Collecting, saving and the storage of items is evolutionary and part of the adaptation and survival instinct of humans. When we think of our ancestors and long harsh winters, dry summers and food scarcity, hoarding enabled people to get through lean times. These habits were passed down through generations. With the introduction of the ‘consumerist society’ and acquisition of ‘wealth’, our beliefs have shifted toward the notion of our sense of self and its relationship with materialism. The ideology powered by corporate advertising of ‘the good life’ and one we should aspire to has led to an obsession with materialistic acquisition .
The human desire to collect and store is therefore not a new concept, however, the phenomenon of hoarding has been estimated to affect between 2% and 5% of the population. The American Psychiatric Assosiation Diagnostic and Statistical Manual of Mental Disorders (DSM-5) defines the disorder independently from other disorders to which hoarding was previously ascribed e.g. Obsessive Compulsive Disorder (OCD). The definition and classification of ‘Hoarding Disorder’ in the DSM-5 and has the following diagnostic criteria:
- Persistent difficulty discarding or parting with possessions, regardless of their actual value.
- This difficulty is due to a perceived need to save the items and to distress associated with discarding them.
- The difficulty discarding possessions results in the accumulation of possessions that congest and clutter active living areas and substantially compromises their intended use. If living areas are uncluttered, it is only because of the interventions of third parties (eg, family members, cleaners, or the authorities).
- The hoarding causes clinically significant distress or impairment in social, occupational, or other important areas of functioning (including maintaining an environment safe for oneself or others).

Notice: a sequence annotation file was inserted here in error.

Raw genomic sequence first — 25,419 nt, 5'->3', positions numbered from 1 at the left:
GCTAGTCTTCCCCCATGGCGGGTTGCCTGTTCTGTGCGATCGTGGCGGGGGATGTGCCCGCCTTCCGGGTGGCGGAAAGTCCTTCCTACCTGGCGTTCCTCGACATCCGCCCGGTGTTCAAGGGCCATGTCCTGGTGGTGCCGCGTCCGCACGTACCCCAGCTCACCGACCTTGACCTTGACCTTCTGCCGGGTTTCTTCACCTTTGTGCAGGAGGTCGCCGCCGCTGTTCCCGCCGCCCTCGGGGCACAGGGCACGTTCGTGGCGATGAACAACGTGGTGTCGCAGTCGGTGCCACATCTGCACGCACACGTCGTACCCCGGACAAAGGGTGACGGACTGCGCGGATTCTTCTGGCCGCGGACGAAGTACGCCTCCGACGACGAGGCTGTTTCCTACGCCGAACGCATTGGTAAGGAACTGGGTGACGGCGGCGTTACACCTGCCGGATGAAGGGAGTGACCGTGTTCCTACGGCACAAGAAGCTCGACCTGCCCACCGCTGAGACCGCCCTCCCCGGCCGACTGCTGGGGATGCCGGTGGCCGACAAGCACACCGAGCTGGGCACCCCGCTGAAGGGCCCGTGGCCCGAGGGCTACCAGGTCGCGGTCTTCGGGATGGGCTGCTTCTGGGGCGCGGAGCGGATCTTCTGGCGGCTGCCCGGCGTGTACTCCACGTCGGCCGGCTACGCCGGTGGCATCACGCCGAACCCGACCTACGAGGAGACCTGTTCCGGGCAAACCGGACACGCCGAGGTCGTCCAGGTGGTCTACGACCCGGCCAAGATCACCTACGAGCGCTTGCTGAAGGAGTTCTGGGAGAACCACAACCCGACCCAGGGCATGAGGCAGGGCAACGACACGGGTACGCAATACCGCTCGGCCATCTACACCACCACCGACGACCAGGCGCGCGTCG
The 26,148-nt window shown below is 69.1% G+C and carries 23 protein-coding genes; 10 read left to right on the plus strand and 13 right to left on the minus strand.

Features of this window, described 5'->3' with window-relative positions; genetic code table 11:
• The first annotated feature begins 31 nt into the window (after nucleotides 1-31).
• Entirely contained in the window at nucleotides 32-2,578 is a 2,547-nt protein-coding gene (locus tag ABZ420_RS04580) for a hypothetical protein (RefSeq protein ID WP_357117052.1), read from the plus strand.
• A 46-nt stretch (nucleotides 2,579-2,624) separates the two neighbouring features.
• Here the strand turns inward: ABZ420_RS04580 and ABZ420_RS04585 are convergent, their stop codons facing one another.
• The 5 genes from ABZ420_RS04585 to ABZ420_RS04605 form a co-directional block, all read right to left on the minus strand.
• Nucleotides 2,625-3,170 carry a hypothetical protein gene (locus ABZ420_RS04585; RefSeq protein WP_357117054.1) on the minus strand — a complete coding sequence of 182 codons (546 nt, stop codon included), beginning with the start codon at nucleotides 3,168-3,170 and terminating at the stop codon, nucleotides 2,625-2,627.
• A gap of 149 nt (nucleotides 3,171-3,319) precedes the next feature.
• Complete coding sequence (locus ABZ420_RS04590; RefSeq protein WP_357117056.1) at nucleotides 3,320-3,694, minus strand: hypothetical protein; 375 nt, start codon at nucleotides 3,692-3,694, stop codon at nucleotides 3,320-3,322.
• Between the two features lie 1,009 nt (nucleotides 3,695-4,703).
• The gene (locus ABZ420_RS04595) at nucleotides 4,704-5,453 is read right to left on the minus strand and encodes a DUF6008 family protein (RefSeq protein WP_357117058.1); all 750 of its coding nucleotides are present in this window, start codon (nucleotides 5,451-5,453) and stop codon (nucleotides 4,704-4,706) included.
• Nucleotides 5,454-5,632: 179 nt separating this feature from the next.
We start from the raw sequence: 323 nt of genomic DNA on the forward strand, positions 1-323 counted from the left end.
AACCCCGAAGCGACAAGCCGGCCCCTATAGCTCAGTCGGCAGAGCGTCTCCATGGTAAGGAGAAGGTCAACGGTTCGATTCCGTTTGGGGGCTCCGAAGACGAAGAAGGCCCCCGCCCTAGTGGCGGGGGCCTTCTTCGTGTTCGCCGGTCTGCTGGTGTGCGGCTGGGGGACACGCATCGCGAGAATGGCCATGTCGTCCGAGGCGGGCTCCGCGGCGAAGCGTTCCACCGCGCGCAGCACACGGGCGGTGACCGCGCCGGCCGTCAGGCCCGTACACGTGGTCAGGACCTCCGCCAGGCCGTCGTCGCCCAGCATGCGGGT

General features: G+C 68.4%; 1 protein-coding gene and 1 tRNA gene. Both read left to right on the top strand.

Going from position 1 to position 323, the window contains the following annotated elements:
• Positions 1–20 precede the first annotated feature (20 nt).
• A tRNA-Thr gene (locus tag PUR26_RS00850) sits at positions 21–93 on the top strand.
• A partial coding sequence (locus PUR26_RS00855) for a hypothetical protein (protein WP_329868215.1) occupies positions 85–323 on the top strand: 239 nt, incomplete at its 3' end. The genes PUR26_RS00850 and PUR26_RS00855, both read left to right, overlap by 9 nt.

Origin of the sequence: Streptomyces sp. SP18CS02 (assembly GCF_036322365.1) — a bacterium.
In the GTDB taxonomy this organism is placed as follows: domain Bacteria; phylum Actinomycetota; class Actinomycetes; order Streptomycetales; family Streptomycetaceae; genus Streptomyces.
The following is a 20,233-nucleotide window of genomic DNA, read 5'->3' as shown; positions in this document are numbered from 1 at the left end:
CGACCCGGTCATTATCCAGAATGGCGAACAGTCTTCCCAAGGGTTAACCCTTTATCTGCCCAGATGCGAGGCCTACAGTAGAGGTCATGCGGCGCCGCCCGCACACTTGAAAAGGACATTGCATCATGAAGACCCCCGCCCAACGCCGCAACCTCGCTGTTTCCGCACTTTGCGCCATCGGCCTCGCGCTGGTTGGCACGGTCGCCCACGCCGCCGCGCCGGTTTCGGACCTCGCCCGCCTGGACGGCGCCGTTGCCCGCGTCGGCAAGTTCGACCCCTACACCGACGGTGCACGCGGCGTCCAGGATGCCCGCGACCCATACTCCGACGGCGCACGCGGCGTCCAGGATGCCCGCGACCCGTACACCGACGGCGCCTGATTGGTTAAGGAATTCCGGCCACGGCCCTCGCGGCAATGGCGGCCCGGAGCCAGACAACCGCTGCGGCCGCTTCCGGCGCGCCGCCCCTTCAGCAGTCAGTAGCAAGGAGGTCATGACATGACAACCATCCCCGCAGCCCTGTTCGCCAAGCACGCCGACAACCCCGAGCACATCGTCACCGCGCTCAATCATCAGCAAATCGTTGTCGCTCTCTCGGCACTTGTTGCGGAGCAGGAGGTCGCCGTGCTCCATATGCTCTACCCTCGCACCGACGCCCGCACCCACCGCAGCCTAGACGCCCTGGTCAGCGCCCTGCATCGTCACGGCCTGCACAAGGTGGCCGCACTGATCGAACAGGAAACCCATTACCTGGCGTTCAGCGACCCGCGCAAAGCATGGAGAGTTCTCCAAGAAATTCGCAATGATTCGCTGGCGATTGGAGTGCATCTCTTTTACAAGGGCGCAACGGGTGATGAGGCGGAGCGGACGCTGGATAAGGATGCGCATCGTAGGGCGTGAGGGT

- The hoarding is not attributable to another medical condition.
- The hoarding is not better explained by the symptoms of another mental disorder (eg, obsessions in obsessive-compulsive disorder, decreased energy in major depressive disorder, etc).
- With excessive acquisition
- With good or fair insight
- With poor insight
- With absent insight/delusional beliefs (Source: American Psychiatric Association. Diagnostic and Statistical Manual of Mental Disorders, Fifth Edition (DSM-5).
There are many consequences to hoarding behaviours such as social isolation, strained relationships, problems with landlords and neighbours and the financial problems this behaviour can create.
These are now regularly documented on TV as we view with incredulity and revulsion at the different levels of severity of hoarding behaviours. This can lead to a negative portrayal of people with these behaviours thus stigmatising them and therefore may lead to people feeling shame and not seeking help and support for their persistent difficulties.
There are many reasons why people develop hoarding behaviours. Depression, or other mental health disorders such as OCD or Schizophrenia. It might also be related to trauma or sometimes when someone has had a very deprived childhood and there was a lack of material objects. The hoarding behaviour can serve as a function for people: to make them feel safe or manage panic and anxiety.
There is support for people who want help and support for their behaviours. The main treatment is CBT and can take commitment and motivation to reach their goal. One tool which can be used in conjunction with therapy is the H.O.A.R.D Acronym Tool (Sing & Jones, 2012). It is a treatment strategy designed to help individuals understand their hoarding issues and develop motivation.
Help is also on hand. We are in the process of setting up a weekly drop in support group for people wishing to overcome hoarding. The group will be facilitated by a CBT Therapist who will provide also provide a structured session once a month. People can refer themselves to the group and or by support workers, social workers etc. Due to Covid restrictions, participants will have to provide details for track and trace and the room can hold 6 people.
The proposal is for the group to meet at CFINE 2-4 Poynernook Road Aberdeen AB11 5RW. Every Thursday from 1.30pm until 3pm. For further information call Jenny on 07907 473894 email Cbt@cfine.org